PH envoy: Key to China relations is pragmatism, not confrontation

Ivy Jean Vibar, ABS-CBN News

Posted at Mar 31 2017 08:32 PM | Updated as of Mar 31 2017 10:09 PM

Philippine Ambassador to China, Jose Santiago “Chito” L. Sta. Romana, presents his Letter of Credence to Chinese President Xi Jinping on March 17, 2017 at the Great Hall of the People. Handout, DFA

MANILA – The best way to get China's nod on contentious issues is to divide them into "components," according to the Philippines' envoy to China. 
Philippines has gained progress in certain areas such as the issue of fishing rights in Scarborough Shoal, said Ambassador to China Jose “Chito” Sta. Romana. 

“If we are not able to solve it (issue) right away, the key is to manage it so that it does not evolve into a crisis—the same with the tribunal award. The Chinese are not ready to accept it, but I think if we divide it into components, it is possible to achieve progress in certain areas,” he said in an interview on the ABS-CBN News Channel.

The Philippines will also have the opportunity to bring up sensitive issues, including those related to the two countries’ maritime dispute in the South China Sea, during the bilateral talks in May.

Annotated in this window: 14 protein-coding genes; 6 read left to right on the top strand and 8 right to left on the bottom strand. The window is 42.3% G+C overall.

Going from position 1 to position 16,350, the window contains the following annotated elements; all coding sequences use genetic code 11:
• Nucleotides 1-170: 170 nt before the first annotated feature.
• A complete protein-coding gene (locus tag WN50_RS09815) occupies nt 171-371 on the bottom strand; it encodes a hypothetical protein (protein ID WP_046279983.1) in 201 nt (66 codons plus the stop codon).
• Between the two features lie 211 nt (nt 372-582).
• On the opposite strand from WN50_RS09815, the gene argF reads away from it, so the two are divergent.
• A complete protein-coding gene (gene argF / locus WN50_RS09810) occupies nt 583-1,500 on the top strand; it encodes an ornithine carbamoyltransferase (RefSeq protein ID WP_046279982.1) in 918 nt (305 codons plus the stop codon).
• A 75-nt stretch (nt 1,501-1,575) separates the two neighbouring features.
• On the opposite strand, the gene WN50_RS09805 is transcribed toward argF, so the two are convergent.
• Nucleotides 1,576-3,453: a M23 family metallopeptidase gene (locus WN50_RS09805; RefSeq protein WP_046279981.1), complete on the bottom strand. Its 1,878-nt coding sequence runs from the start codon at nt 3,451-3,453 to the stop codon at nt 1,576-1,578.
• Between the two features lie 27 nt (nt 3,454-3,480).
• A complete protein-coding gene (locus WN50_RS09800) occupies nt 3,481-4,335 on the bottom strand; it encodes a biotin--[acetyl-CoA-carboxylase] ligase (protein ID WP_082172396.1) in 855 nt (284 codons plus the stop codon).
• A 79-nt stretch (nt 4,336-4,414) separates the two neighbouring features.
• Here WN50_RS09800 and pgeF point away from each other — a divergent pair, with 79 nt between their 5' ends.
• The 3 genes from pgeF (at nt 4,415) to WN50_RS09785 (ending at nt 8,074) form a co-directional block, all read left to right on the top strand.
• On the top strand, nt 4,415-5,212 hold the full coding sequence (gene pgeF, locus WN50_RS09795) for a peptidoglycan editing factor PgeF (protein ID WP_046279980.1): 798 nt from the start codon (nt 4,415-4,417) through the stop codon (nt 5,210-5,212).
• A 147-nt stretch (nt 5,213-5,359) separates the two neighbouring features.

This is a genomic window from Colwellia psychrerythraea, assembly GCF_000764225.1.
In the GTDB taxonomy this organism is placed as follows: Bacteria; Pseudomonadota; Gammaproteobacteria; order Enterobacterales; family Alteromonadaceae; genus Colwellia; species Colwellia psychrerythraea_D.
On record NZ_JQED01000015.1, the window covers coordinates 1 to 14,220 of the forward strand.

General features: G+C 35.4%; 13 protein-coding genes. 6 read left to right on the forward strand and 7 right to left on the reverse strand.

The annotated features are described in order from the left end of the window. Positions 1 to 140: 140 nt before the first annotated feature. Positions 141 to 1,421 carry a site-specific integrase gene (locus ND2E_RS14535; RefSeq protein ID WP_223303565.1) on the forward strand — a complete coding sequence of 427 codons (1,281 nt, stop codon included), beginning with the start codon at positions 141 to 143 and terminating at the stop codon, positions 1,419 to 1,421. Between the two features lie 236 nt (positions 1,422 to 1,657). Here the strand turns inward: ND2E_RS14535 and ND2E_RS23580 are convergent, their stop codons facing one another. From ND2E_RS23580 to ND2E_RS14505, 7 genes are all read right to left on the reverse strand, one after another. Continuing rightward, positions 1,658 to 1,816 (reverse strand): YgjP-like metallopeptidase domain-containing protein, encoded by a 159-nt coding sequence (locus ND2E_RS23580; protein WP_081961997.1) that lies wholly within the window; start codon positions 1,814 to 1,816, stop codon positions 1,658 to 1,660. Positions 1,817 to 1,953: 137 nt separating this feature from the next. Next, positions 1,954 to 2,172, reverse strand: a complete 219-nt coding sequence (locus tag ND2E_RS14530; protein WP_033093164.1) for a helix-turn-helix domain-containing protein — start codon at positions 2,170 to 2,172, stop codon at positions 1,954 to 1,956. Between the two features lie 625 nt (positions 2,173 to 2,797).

After the meeting in May, further talks might be held once or “possibly twice” a year. This will allow the Philippines a platform where it can exchange ideas with China, and when it comes to disputes, to “try to understand where the source of the problem is.”

In January, the Philippines and China agreed to resume foreign ministry consultations after a hiatus that lasted for almost 5 years, Sta. Romana said. This May will mark the setting up of a bilateral mechanism for Philippine-China relations, which will allow the two countries to avoid any miscalculations or possible disruption in relations.

“The prospects certainly are bright, as long as we maintain our independent foreign policy and as long as we continue…with the dialogue with the Chinese leadership…The key is that our policy must be based not on confrontation, nor on appeasement, but rather based on principle and pragmatism,” Sta. Romana said.

Sta. Romana met Chinese President Xi Jinping on March 17, in a ceremony where he presented his letters of credential to the leader.

Sta. Romana first went to China in 1971 as head of a Philippine youth delegation. He was forced to stay there after martial law was declared in 1972. He studied Mandarin and initially worked as a translator for a publishing house. 

Sta. Romana ended up working in China as a journalist. He served as Beijing bureau chief of the American television network, ABC News, from 1989 until his retirement in 2010.